Phil Weber completed his Ph.D. at the School of Computer Science at The University of Birmingham, and as of November 2013 is awaiting his Viva. From 2008-2009 he took the MSc Advanced Computer Science, and graduated with distinction in December 2009. Before that he worked in industry for a number of years following his B.Sc Computer Science at Loughborough University of Technology.
During that gap Phil worked for ICL (now Fujitsu), Dixons Stores Group and the Egg bank on systems integration, consultancy, design, development and implementation, data migration, and latterly UNIX and storage systems administration (specialising in backups and data transfers). He is a Member of the BCS "The Chartered Institute for IT" (MBCS) and a was awarded Chartered IT Professional (CITP) status based on experience and peer recommendation.
Phil is married with three children, and enjoys running (cross-country and fell-running when time permits), orienteering (lapsed KIMM-er and OMM-er) and mountainbiking (one Polaris Challenge, would like to do more). He also enjoys reading, drawing and painting, and is involved in his local church.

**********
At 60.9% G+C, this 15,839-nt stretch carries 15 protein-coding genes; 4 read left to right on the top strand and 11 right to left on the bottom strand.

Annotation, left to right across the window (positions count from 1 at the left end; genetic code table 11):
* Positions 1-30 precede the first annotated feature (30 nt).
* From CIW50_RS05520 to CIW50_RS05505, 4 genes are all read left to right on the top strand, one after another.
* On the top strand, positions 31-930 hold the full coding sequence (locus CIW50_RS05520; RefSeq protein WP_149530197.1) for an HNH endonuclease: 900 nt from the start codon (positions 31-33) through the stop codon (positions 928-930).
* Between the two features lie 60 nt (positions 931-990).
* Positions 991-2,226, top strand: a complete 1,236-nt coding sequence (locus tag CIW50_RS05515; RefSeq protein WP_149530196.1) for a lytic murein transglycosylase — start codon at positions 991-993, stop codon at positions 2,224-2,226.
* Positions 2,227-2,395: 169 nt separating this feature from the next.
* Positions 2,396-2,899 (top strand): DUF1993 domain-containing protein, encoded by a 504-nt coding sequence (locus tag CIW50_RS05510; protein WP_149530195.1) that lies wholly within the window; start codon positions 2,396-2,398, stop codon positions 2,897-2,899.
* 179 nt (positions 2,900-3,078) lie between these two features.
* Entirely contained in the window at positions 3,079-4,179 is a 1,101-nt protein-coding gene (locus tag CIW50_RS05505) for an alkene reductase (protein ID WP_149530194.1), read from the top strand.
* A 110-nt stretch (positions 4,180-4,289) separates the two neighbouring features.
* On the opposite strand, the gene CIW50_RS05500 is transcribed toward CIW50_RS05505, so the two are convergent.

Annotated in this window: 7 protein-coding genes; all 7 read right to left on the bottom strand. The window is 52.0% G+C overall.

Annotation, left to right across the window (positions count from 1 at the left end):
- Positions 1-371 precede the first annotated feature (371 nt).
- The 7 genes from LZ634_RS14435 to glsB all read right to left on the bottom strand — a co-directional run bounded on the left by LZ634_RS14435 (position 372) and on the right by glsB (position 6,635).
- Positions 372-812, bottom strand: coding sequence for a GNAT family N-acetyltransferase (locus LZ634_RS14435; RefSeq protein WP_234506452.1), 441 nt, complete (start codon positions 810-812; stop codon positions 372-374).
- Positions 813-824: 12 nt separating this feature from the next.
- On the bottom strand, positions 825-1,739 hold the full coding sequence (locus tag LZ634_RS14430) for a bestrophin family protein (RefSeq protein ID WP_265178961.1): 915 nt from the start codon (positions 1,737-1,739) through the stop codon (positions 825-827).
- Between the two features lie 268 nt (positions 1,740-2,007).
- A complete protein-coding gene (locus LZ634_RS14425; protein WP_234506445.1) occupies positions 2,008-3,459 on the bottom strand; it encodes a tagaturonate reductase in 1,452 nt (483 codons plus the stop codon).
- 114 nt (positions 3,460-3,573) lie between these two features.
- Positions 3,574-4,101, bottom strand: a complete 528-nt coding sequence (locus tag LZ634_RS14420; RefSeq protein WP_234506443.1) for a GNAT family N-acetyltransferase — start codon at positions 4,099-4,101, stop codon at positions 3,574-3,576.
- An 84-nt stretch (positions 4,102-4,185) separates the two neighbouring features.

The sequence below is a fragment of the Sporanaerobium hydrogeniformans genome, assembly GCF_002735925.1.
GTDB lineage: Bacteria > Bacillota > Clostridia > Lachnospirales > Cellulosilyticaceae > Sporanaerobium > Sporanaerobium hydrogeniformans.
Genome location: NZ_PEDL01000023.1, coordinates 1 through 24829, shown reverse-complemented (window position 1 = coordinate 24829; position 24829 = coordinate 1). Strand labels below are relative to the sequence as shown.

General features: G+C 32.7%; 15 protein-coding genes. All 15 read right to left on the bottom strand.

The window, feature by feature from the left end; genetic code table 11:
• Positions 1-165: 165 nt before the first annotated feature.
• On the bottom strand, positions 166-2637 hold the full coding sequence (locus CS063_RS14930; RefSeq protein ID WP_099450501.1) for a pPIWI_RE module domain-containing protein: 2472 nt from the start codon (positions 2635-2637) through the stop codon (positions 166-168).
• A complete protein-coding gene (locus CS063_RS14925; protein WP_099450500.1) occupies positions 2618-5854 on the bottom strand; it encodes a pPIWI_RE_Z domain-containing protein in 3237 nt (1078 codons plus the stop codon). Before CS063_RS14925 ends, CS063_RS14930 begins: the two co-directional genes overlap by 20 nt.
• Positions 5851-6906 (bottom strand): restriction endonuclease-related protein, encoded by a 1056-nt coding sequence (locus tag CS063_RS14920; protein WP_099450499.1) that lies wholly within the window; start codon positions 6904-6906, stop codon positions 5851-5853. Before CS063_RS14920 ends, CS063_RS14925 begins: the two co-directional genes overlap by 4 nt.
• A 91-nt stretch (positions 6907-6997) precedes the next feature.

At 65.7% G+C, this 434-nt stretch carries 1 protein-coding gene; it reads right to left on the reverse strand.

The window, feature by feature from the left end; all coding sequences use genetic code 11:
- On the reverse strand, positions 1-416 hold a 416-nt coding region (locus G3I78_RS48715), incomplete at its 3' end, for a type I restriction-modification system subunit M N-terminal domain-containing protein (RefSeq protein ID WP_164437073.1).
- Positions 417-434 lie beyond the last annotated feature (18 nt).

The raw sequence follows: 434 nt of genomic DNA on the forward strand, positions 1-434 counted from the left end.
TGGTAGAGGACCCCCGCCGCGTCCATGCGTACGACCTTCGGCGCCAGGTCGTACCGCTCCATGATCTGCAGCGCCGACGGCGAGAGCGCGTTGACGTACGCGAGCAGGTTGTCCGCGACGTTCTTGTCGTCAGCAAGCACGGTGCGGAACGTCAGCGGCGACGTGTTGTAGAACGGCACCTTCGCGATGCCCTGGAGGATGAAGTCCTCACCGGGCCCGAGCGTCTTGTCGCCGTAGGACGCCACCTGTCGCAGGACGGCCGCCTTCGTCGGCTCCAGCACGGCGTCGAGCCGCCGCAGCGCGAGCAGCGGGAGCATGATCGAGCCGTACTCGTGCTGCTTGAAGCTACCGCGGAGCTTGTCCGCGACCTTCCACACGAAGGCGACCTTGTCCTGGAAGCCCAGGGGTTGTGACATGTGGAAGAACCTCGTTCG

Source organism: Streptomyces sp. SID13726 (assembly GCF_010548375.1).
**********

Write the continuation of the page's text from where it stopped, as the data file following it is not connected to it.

Phil is loosely interested in all aspects of the "data->information->knowledge->'wisdom' lifecycle", information extraction, storage and retrieval.
In practice this means machine learning and data mining. In particular, his interests now lie in rather than answering specific questions from data, more in building models of the underlying phenomena that gave rise to the data. Machine learning is partly about this - using the data as evidence to draw conclusions about the "real world" and build useful models of it. With respect to speech recognition, arguably a deeper understanding of the physical processes that generate speech is vital for designing better algorithms for automatic speech recognition from the available evidence such as audio signals.
Phil's Ph.D. was focussed on Process Mining. Specifically, developing a probabilistic framework for the analysis and comparison of process mining algorithms. How do different algorithms learn? How much data should be used? What does "noise" mean in this context and how should algorithms handle it? What happens when the process evolves over time? How can the process model be made more general or easier to understand, in a principled manner? The framework developed by Phil and his supervisors Dr. Behzad Bordbar and Dr. Peter Tiňo could provide the basis for objectively answering some of these questions.